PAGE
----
Linus Pauling and the International Peace Movement Narrative  
Home | Search | All Documents and Media | Linus Pauling Day-By-Day
The Right to Petition
<  27  >

While the debate raged, Pauling continued to keep a high public profile, speaking widely and appearing often in newspapers and magazines through 1956 and into 1957, garnering attention by positing shocking estimates of fallout-related damage to human health. By the spring of 1957 it appeared that his and Russell’s efforts were yielding fruit. Alarmed by the dangers of fallout, Japanese, British, German, and Indian politicians began urging a halt to H-bomb tests, as did the Pope and the World Council of Churches.

In May, after delivering a fiery anti-Bomb speech at Washington University in St. Louis, Pauling conferred with two other scientists, Barry Commoner and Edward Condon, about next steps. They decided to mount a scientists’ petition to stop nuclear testing as a way to draw attention to the concerns of a growing number of anti-Bomb scientists. Their "Appeal by American Scientists to the Government and Peoples of the World," mimeographed and hand-mailed, garnered more than two dozen signatures within a week. Pauling took the project back to Pasadena, where he and Ava Helen, along with some volunteers, mailed hundreds of additional copies to researchers in more American universities and national laboratories. Within a few weeks they had gathered some two thousand signatures, including more than fifty members of the National Academy of Sciences and a few Nobel laureates.

On June 3, Pauling released his signatures to the world, sending copies to the United Nations and President Eisenhower. The petition made national headlines -- and spurred an immediate attempt to isolate its primary author. Even the president took a shot at Pauling. "I noticed that in many instances scientists that seem to be out of their own field of competence are getting into this argument about bomb testing," said Eisenhower, "and it looks almost like an organized affair." This thinly veiled allusion to Communist backing for Pauling’s effort was echoed by a number of other critics of the ban-the-Bomb movement. The head of HUAC blasted Pauling on the floor of Congress for spreading Soviet propaganda. A few days later Pauling was subpoenaed to appear before a Senate investigatory committee (although those hearings were delayed, then canceled). Through it all, he continued to broaden the distribution of his petition through the end of 1957, expanding his mailing list to scientists around the world, including many in Communist countries. By the beginning of 1958, he and Ava Helen counted more than 9,000 signatures. When the expanded petition response was submitted to the United Nations, it once again made headlines worldwide.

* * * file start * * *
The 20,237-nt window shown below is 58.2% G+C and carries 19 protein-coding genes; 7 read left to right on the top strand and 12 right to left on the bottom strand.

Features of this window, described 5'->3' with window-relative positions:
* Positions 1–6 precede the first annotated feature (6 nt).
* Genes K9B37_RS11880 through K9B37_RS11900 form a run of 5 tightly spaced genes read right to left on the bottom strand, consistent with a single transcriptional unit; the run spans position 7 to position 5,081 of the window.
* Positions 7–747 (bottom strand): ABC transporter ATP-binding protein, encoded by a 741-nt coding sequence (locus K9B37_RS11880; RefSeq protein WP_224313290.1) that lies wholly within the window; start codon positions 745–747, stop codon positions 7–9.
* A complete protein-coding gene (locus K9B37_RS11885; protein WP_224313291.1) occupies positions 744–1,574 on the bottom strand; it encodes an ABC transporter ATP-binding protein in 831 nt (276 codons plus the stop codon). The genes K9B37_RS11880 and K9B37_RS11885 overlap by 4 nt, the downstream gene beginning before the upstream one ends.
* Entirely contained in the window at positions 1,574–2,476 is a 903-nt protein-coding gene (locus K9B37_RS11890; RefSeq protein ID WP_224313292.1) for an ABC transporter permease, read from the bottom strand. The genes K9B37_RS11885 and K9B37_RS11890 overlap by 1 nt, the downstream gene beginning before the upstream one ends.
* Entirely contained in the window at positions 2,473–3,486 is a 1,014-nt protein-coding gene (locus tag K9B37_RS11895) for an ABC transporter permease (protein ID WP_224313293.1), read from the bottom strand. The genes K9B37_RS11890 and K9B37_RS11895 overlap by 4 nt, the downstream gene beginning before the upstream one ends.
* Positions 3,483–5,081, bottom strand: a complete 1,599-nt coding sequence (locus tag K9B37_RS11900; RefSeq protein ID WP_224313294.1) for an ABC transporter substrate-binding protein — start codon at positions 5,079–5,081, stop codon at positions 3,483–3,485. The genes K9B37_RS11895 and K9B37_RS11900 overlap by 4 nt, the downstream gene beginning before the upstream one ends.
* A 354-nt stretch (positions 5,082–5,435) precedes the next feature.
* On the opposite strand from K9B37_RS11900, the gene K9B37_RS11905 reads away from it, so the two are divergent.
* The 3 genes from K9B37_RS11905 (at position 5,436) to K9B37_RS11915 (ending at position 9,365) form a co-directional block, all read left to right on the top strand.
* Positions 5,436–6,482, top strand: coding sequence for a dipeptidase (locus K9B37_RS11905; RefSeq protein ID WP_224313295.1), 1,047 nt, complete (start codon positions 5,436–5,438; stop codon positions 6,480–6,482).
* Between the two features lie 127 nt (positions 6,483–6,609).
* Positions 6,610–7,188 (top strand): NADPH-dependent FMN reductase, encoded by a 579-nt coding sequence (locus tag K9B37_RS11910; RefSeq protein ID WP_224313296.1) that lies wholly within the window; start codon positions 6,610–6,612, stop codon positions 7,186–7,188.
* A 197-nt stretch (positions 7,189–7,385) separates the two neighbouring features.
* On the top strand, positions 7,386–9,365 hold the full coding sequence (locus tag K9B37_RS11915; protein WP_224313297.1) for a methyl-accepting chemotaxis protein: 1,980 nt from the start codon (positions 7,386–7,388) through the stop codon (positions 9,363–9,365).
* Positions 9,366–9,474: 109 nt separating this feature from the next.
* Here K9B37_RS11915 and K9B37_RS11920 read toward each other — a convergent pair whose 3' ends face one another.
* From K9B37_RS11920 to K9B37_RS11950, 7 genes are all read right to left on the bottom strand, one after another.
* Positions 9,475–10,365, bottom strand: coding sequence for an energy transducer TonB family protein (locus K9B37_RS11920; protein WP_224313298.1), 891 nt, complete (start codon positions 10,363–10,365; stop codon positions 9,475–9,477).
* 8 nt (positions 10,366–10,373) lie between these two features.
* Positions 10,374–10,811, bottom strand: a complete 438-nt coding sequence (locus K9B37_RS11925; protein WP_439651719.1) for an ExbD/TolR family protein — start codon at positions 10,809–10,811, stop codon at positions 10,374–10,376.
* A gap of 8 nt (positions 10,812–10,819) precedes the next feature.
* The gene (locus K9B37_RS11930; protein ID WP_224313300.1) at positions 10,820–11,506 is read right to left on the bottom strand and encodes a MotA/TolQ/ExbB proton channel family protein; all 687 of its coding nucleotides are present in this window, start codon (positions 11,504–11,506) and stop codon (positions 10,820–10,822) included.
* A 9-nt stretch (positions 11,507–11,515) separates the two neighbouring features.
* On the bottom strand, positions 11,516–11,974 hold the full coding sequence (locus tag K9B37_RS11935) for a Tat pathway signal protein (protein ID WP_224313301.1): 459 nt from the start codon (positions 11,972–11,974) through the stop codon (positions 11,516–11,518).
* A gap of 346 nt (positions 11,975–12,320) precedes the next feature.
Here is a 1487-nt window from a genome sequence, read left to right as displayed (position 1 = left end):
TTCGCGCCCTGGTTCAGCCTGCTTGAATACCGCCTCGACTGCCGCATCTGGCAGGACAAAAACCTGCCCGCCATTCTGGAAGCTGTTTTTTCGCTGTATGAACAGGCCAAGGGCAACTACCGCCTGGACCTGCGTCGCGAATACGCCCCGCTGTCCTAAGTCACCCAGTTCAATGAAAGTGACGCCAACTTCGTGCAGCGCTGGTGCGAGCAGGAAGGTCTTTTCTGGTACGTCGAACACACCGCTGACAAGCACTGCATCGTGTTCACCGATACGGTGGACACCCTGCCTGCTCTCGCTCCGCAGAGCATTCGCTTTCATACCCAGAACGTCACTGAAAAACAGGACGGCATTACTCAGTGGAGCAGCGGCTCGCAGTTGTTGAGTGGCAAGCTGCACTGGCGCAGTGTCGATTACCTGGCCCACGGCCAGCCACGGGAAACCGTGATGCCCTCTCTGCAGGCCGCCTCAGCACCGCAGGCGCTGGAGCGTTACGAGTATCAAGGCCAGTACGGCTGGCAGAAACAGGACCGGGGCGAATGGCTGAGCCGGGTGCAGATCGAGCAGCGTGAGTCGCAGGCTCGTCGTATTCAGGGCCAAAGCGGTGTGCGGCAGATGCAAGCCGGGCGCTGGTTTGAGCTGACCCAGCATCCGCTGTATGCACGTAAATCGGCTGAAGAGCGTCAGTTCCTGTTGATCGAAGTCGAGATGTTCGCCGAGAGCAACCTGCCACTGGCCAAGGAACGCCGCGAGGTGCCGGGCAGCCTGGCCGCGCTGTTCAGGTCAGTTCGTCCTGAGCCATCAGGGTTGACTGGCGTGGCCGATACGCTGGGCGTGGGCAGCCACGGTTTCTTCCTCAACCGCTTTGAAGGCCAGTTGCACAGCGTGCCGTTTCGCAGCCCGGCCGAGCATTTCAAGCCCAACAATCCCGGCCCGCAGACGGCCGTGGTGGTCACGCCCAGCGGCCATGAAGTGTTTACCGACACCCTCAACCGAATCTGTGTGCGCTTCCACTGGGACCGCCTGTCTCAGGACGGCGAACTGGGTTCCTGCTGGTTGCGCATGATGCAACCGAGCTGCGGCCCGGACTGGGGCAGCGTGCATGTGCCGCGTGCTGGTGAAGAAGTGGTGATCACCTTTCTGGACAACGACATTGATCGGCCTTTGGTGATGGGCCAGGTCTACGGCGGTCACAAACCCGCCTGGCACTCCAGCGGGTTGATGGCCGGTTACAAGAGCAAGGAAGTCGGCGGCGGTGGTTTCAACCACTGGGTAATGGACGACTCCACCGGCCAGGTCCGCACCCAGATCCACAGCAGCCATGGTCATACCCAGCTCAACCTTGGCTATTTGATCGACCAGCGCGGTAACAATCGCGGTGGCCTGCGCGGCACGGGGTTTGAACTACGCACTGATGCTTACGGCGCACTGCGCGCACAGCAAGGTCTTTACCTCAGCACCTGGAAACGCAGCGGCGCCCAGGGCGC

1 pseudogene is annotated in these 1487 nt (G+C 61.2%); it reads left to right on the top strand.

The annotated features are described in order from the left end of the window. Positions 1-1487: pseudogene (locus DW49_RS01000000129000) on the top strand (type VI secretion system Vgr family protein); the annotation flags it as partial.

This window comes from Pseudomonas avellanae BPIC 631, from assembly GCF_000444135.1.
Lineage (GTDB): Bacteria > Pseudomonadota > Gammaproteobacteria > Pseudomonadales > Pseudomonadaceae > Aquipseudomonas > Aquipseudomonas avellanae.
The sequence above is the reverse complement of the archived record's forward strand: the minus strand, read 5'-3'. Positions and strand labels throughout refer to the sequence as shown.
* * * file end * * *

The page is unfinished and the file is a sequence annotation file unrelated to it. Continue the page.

Previous Page Next Page

Audio Clip  Audio: The Importance of a Testing Ban. 1960. (3:55) Transcript and More Information

Get the Flash Player to see this audio player.

Video Clip  Video: Petitions Against Nuclear Weapons. 1960. (1:20) Transcript and More Information

Get the Flash Player to see this video.


See Also: "Pauling Petition Asks U.N. Stop A-Tests." January 14, 1958. 
See Also: Letter from Barry Commoner to Linus Pauling. February 25, 1958. 

Click images to enlarge 

Picture
Linus and Ava Helen Pauling working on "An Appeal by American Scientists to the Government and Peoples of the World". 1957.


Title
Excerpts from "U.S. Signatures to the Appeal by American Scientists to the Governments and People of the World." January 15, 1958.

"On May 15, 1957 Linus Pauling made an extraordinary speech to the students of Washington University....It was at this time that the idea of the scientists' petition against nuclear weapons tests was born. That evening we discussed it at length after dinner at my house and various ones of those present were scribbling and suggesting paragraphs. But it was Linus Pauling himself who contributed the simple prose of the petition that was much superior to any of the suggestions we were making."

Edward Condon
October 20, 1963
Home | Search | All Documents and Media | Linus Pauling Day-By-Day